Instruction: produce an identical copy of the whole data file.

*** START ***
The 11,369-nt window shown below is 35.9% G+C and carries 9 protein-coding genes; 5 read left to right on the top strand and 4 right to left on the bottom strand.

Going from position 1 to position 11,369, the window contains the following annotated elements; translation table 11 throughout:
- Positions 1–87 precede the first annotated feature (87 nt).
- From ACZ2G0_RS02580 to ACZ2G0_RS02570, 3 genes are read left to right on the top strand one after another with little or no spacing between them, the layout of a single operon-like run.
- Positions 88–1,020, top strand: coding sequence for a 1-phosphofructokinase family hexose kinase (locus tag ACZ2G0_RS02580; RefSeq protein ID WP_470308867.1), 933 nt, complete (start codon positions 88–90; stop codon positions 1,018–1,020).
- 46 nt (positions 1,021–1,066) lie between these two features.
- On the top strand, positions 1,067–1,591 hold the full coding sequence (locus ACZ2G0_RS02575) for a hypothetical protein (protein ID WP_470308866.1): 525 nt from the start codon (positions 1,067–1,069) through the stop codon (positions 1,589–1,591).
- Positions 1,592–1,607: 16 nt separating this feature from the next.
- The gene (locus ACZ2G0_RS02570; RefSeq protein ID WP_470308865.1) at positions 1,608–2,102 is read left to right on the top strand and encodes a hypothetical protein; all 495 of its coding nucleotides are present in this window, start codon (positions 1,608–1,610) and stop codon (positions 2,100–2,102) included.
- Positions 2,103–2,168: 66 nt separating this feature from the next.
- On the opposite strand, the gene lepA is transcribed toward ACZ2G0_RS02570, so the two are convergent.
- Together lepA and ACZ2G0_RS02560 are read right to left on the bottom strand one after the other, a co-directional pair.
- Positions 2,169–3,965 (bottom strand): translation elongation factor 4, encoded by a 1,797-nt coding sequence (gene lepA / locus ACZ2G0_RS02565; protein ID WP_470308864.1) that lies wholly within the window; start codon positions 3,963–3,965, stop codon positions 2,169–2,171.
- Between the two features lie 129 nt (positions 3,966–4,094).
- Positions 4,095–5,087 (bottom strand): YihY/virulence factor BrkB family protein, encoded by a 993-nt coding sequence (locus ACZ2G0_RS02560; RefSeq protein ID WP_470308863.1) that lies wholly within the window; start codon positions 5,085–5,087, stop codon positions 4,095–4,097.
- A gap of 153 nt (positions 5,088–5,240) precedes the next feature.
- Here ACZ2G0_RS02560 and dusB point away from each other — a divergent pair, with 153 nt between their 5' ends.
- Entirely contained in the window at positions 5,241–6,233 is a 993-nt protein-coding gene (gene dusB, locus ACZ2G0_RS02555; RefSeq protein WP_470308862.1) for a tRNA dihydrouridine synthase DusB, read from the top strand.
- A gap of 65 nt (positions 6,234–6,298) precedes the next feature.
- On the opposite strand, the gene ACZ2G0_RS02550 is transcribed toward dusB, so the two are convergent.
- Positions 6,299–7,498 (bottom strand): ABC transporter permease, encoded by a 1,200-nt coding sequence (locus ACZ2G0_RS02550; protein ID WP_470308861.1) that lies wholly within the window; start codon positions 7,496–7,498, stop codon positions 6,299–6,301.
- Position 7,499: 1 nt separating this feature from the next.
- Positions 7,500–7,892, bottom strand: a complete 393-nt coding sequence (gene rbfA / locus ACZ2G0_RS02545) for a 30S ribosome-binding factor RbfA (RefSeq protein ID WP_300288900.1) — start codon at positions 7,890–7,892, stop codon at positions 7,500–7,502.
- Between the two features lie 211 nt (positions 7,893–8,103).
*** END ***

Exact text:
The 11,369-nt window shown below is 35.9% G+C and carries 9 protein-coding genes; 5 read left to right on the top strand and 4 right to left on the bottom strand.

Going from position 1 to position 11,369, the window contains the following annotated elements; translation table 11 throughout:
- Positions 1–87 precede the first annotated feature (87 nt).
- From ACZ2G0_RS02580 to ACZ2G0_RS02570, 3 genes are read left to right on the top strand one after another with little or no spacing between them, the layout of a single operon-like run.
- Positions 88–1,020, top strand: coding sequence for a 1-phosphofructokinase family hexose kinase (locus tag ACZ2G0_RS02580; RefSeq protein ID WP_470308867.1), 933 nt, complete (start codon positions 88–90; stop codon positions 1,018–1,020).
- 46 nt (positions 1,021–1,066) lie between these two features.
- On the top strand, positions 1,067–1,591 hold the full coding sequence (locus ACZ2G0_RS02575) for a hypothetical protein (protein ID WP_470308866.1): 525 nt from the start codon (positions 1,067–1,069) through the stop codon (positions 1,589–1,591).
- Positions 1,592–1,607: 16 nt separating this feature from the next.
- The gene (locus ACZ2G0_RS02570; RefSeq protein ID WP_470308865.1) at positions 1,608–2,102 is read left to right on the top strand and encodes a hypothetical protein; all 495 of its coding nucleotides are present in this window, start codon (positions 1,608–1,610) and stop codon (positions 2,100–2,102) included.
- Positions 2,103–2,168: 66 nt separating this feature from the next.
- On the opposite strand, the gene lepA is transcribed toward ACZ2G0_RS02570, so the two are convergent.
- Together lepA and ACZ2G0_RS02560 are read right to left on the bottom strand one after the other, a co-directional pair.
- Positions 2,169–3,965 (bottom strand): translation elongation factor 4, encoded by a 1,797-nt coding sequence (gene lepA / locus ACZ2G0_RS02565; protein ID WP_470308864.1) that lies wholly within the window; start codon positions 3,963–3,965, stop codon positions 2,169–2,171.
- Between the two features lie 129 nt (positions 3,966–4,094).
- Positions 4,095–5,087 (bottom strand): YihY/virulence factor BrkB family protein, encoded by a 993-nt coding sequence (locus ACZ2G0_RS02560; RefSeq protein ID WP_470308863.1) that lies wholly within the window; start codon positions 5,085–5,087, stop codon positions 4,095–4,097.
- A gap of 153 nt (positions 5,088–5,240) precedes the next feature.
- Here ACZ2G0_RS02560 and dusB point away from each other — a divergent pair, with 153 nt between their 5' ends.
- Entirely contained in the window at positions 5,241–6,233 is a 993-nt protein-coding gene (gene dusB, locus ACZ2G0_RS02555; RefSeq protein WP_470308862.1) for a tRNA dihydrouridine synthase DusB, read from the top strand.
- A gap of 65 nt (positions 6,234–6,298) precedes the next feature.
- On the opposite strand, the gene ACZ2G0_RS02550 is transcribed toward dusB, so the two are convergent.
- Positions 6,299–7,498 (bottom strand): ABC transporter permease, encoded by a 1,200-nt coding sequence (locus ACZ2G0_RS02550; protein ID WP_470308861.1) that lies wholly within the window; start codon positions 7,496–7,498, stop codon positions 6,299–6,301.
- Position 7,499: 1 nt separating this feature from the next.
- Positions 7,500–7,892, bottom strand: a complete 393-nt coding sequence (gene rbfA / locus ACZ2G0_RS02545) for a 30S ribosome-binding factor RbfA (RefSeq protein ID WP_300288900.1) — start codon at positions 7,890–7,892, stop codon at positions 7,500–7,502.
- Between the two features lie 211 nt (positions 7,893–8,103).